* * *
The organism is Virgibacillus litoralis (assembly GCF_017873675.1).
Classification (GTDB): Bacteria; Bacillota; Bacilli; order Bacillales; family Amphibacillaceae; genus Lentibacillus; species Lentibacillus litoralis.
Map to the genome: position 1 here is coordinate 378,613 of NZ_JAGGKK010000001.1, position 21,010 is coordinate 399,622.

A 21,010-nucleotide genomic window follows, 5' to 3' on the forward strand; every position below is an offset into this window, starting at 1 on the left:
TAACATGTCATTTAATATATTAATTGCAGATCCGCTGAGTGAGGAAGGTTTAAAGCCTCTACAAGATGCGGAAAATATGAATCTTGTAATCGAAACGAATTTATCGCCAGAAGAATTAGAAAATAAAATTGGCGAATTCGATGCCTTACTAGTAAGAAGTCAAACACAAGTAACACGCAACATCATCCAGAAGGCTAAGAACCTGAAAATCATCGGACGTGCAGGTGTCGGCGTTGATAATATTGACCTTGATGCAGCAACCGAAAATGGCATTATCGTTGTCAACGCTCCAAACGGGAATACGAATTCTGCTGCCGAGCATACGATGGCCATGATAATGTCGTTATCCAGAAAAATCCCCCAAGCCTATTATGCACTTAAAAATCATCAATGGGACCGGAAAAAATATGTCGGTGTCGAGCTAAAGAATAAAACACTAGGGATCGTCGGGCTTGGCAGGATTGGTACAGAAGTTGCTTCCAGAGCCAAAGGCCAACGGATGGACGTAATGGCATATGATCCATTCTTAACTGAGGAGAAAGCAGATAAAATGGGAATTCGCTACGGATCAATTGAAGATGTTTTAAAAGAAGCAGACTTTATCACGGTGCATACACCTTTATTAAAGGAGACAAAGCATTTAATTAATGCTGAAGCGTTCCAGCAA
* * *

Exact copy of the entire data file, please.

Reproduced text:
The organism is Virgibacillus litoralis (assembly GCF_017873675.1).
Classification (GTDB): Bacteria; Bacillota; Bacilli; order Bacillales; family Amphibacillaceae; genus Lentibacillus; species Lentibacillus litoralis.
Map to the genome: position 1 here is coordinate 378,613 of NZ_JAGGKK010000001.1, position 21,010 is coordinate 399,622.

A 21,010-nucleotide genomic window follows, 5' to 3' on the forward strand; every position below is an offset into this window, starting at 1 on the left:
TAACATGTCATTTAATATATTAATTGCAGATCCGCTGAGTGAGGAAGGTTTAAAGCCTCTACAAGATGCGGAAAATATGAATCTTGTAATCGAAACGAATTTATCGCCAGAAGAATTAGAAAATAAAATTGGCGAATTCGATGCCTTACTAGTAAGAAGTCAAACACAAGTAACACGCAACATCATCCAGAAGGCTAAGAACCTGAAAATCATCGGACGTGCAGGTGTCGGCGTTGATAATATTGACCTTGATGCAGCAACCGAAAATGGCATTATCGTTGTCAACGCTCCAAACGGGAATACGAATTCTGCTGCCGAGCATACGATGGCCATGATAATGTCGTTATCCAGAAAAATCCCCCAAGCCTATTATGCACTTAAAAATCATCAATGGGACCGGAAAAAATATGTCGGTGTCGAGCTAAAGAATAAAACACTAGGGATCGTCGGGCTTGGCAGGATTGGTACAGAAGTTGCTTCCAGAGCCAAAGGCCAACGGATGGACGTAATGGCATATGATCCATTCTTAACTGAGGAGAAAGCAGATAAAATGGGAATTCGCTACGGATCAATTGAAGATGTTTTAAAAGAAGCAGACTTTATCACGGTGCATACACCTTTATTAAAGGAGACAAAGCATTTAATTAATGCTGAAGCGTTCCAGCAA